Plans to build 150 modular houses in the Dublin area have been agreed by the Cabinet after the Government was accused of not doing enough to tackle the homeless crisis.
The homes will be the first of 500 to be created as more than 700 families, including 1,500 children languish in emergency B&B and hotel accommodation.
The homes cost between €50,000 to €100,000 to create, and the first 150 are to be habitable by the New Year.
The move came as Socialist TD Joe Higgins accused Mr Kenny of not living in the real world regarding homelessness and suggested “the Taoiseach must have been off looking for water on Mars for the last four years,”.
Sinn Féin’s Mary Lou McDonald accused the Taoiseach of not living-up to his words regarding helping the homeless as she recalled the death of rough sleeper Alan Murphy close to the Dáil last weekend.
Ms McDonald said little had changed since the death of rough sleeper Jonathan Corrie near the Leinster House gates last December.
“Since Jonathan Corrie’s death, the number of families presenting as homeless has increased. The number of children sleeping in emergency accommodation every night has increased. Rents have continued to spiral upwards. Evictions are becoming ever more frequent. More and more families are turning to the state for help.
“But instead of being offered shelter we have the appalling situation of scores of families being turned away every night, unable to source even emergency accommodation. Councils meanwhile, desperately wait for the funds to build the homes the families need. Charities desperately wait for the funds to provide much-needed accommodation.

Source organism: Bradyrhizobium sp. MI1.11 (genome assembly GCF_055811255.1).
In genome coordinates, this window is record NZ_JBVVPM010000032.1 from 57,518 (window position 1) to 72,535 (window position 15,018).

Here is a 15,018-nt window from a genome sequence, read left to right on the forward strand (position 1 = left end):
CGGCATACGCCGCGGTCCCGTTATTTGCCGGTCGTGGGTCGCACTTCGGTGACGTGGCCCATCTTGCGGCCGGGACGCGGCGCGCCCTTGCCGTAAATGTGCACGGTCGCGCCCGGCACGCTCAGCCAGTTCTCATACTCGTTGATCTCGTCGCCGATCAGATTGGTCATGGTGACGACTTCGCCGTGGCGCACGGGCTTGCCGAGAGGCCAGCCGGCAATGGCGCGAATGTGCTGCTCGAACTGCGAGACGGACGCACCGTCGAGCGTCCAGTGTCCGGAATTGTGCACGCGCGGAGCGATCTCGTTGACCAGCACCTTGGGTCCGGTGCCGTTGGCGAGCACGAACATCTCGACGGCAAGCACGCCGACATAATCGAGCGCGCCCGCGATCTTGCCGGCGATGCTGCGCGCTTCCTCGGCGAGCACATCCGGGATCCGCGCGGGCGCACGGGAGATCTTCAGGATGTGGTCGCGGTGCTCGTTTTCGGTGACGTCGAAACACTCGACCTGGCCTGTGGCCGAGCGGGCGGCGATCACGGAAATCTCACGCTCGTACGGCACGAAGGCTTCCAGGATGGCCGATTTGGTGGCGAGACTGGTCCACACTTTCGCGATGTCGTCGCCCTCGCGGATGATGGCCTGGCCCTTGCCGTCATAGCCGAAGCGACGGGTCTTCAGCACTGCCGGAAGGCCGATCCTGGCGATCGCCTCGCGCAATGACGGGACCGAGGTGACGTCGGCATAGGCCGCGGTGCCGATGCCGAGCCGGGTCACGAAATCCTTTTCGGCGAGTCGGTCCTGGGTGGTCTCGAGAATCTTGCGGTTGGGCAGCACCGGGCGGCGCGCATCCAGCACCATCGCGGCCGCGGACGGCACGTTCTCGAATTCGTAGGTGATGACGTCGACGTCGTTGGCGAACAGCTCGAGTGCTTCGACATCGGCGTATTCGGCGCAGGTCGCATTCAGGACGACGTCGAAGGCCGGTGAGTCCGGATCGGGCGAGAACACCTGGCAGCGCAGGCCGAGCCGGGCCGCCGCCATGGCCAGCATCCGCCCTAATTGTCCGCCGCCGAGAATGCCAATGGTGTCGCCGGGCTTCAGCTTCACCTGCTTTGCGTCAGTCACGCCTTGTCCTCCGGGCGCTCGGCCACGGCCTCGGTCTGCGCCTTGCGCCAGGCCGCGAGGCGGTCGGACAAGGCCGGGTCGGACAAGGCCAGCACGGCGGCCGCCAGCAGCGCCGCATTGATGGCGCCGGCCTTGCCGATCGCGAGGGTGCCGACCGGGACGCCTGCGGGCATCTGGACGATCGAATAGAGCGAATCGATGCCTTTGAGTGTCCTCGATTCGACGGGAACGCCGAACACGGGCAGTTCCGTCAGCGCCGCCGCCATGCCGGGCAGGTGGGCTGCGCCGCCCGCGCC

“You cut social housing funding in your first years in office. You have not released the funding for local authorities to build the homes despite some shovel-ready projects ready to go since 2013,” she said.
Mr Kenny said the Government was committed to the medium-term eradication of homelessness which would only come with the building of more social housing. “Believe me, it is not a shortage of money that has caused the exacerbation here. It is not fit to have children and families in bed and breakfast accommodation or to have children homeless or staying in hotel rooms,” the Taoiseach told the Dáil.
Mr Kenny defended the use of modular prefabs, saying that they would be safe and warm for families.
“They are in different shapes and forms. They are very acceptable and are guaranteed for insulation, warmth and comfort. They are also for families, so they are not in bed and breakfast accommodation or hotel rooms. No matter what happens, however, we cannot deal with the situation effectively until one starts to put blocks and concrete on the ground,” Mr Kenny said.
The use of modular homes has been criticised by Renua leader Lucinda Creighton who said she fears they will become permanent, not emergency accommodation, and lead to the creation of “ghettos and slums”.
Environment Minister Alan Kelly says he does not expect new legislation will be needed to ensure the pre-fabs get planning permission, but he is prepared to bring-in such measures if needed.
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